In freemium mobile, my experience has been that the principles of the Minimum Viable Product as a product strategy are respected but sometimes necessarily abandoned because the concept isn’t perfectly transferable to mobile platforms. The MVP approach was designed for a platform (the web) that allows for the instant and universal distribution of product iterations, which is impossible on mobile. And hardware plays a larger role in the user experience on mobile (especially in gaming) than it does on the web, since the quality of handsets is so stratified.
So how can the MVP approach be adjusted to accommodate these platform incongruities? On mobile, isolating the changes in metrics driven by individual product changes is impractical due to handset diversity, the need for users to pull new versions (which results in a number of versions being active at any given point in time), and lag times between submission and availability on some app stores. Implementing one change to the product and pushing it isn’t prudent; users will be alienated by constant client downloads, and measuring the impact of that change could require waiting many days for the new release to be published.
For the MVP methodology to work on mobile, developers must stay apprised of a portfolio of metrics that speaks to a broader truth about the product. This is Minimal Viable Metrics: the minimum set of prioritized metrics that are tracked from the launch of the MVP and improved continuously through strategic, albeit less rapid, iteration. The Minimum Viable Metrics model integrates analytics into the product strategy and roadmap and asserts integrated minimal analytics as a launch requirement.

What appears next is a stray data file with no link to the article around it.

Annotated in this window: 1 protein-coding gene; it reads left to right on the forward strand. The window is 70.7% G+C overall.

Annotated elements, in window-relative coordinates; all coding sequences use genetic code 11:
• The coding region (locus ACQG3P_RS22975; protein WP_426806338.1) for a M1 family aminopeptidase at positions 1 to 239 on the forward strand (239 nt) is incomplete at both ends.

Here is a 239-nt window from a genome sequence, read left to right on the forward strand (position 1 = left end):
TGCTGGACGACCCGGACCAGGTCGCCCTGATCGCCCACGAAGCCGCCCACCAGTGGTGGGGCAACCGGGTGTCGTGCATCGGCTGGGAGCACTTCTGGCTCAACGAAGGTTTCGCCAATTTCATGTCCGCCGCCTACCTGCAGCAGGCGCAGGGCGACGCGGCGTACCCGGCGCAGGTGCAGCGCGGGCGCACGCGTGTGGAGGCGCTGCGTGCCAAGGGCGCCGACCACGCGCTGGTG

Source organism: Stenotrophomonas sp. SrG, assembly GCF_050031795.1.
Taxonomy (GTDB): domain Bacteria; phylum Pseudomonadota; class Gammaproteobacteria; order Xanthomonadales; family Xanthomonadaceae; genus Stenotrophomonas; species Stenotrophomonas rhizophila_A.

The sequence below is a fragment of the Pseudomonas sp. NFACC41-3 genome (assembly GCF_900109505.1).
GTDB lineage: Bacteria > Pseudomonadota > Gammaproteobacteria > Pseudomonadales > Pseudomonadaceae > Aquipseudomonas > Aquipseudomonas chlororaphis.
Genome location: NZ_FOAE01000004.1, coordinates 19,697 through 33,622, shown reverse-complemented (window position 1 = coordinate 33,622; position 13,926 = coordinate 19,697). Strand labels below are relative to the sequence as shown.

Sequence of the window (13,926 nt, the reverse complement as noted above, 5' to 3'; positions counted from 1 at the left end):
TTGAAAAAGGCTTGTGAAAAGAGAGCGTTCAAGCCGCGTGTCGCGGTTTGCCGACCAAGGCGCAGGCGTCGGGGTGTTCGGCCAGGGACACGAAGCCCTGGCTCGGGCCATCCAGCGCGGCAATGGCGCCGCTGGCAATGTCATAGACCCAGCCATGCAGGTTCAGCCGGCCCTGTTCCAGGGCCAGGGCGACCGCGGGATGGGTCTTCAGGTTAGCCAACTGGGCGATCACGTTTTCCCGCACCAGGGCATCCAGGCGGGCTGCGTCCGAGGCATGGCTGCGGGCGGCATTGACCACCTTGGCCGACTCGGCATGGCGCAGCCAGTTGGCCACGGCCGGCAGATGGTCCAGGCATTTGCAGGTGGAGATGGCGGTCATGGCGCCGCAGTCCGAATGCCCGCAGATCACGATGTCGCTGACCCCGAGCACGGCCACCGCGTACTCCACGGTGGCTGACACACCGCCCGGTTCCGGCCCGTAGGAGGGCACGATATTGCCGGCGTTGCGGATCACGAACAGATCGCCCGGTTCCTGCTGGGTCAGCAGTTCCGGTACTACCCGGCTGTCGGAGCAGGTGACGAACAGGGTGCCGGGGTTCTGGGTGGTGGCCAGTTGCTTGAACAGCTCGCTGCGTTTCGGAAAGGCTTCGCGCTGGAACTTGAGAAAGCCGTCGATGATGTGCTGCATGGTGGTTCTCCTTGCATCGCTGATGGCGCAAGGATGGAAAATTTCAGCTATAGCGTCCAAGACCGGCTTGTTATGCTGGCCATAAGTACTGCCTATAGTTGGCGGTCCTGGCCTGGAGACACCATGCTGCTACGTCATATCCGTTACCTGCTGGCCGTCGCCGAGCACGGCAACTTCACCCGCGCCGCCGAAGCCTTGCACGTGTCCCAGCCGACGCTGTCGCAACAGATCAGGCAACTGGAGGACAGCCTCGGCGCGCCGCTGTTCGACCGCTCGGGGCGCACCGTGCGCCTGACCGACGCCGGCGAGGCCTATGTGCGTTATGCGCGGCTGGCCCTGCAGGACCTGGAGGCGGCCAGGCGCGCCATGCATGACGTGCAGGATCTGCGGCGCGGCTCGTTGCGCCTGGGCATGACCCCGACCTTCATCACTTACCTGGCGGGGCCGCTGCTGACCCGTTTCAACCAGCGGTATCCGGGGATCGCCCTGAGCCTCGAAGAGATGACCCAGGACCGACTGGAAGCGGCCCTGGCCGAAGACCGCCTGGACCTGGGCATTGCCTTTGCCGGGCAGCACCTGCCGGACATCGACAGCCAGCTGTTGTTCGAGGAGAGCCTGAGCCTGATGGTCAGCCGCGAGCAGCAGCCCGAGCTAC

On mobile, I place the metrics comprising Minimum Viable Metrics into four broad categories: Retention, Monetization, Engagement, and Virality. While I think retention is the most important group of metrics, the order of the others might change based on the type of app being developed. I believe the prioritization of the iteration agenda – ie, what’s going to be worked on in an iteration, based on the current metrics – should follow the agile approach and prioritize those items which provide the highest ROI on a marginal basis.
In other words, the Producer / Product Manager should use a quantitative framework to estimate, on an incremental basis, 1) the extent to which all metrics are improvable in the upcoming product iteration and 2) the amount of additional revenue those estimated improvements would produce. The iteration schedule is then prioritized accordingly.
Day 1 – 7, Day 14, Day 28, Day 90, and Day 365 retention
When I say “Day X”, I mean the percentage of users that returned to the app on Day X. For example, Day 1 retention of 50% means that 50% of users returned to the app one day after installing it.
As I’ve written before, I consider retention to be the most important metric (or, rather, group of metrics) a mobile developer tracks, for two reasons: 1) retention allows for the calculation of the estimated “lifetime” part of the Lifetime Customer Value metric, and understanding that metric (or at least making an informed, realistic attempt at estimating it) is the only way to conduct ROI-positive user acquisition; 2) retention communicates “delight”; it is a measurement of the degree to which your app fulfills its fundamental use case. There’s no reason to attempt to improve upon other metrics if retention is low.
I calculate retention on an ex post basis; that is, I calculate Day X retention for the day on which users registered. So if 100 users join today, 50 return tomorrow and 40 return the day after next, the Day 1 and Day 2 retention metrics reported for today would be 50% and 40%, respectively. In this sense, the metric is “backward-looking”. This approach makes tracking improvements relative to new iterations (or feature launches) easier, as the developer can track exactly how retention-day metrics improved after a specific point in time.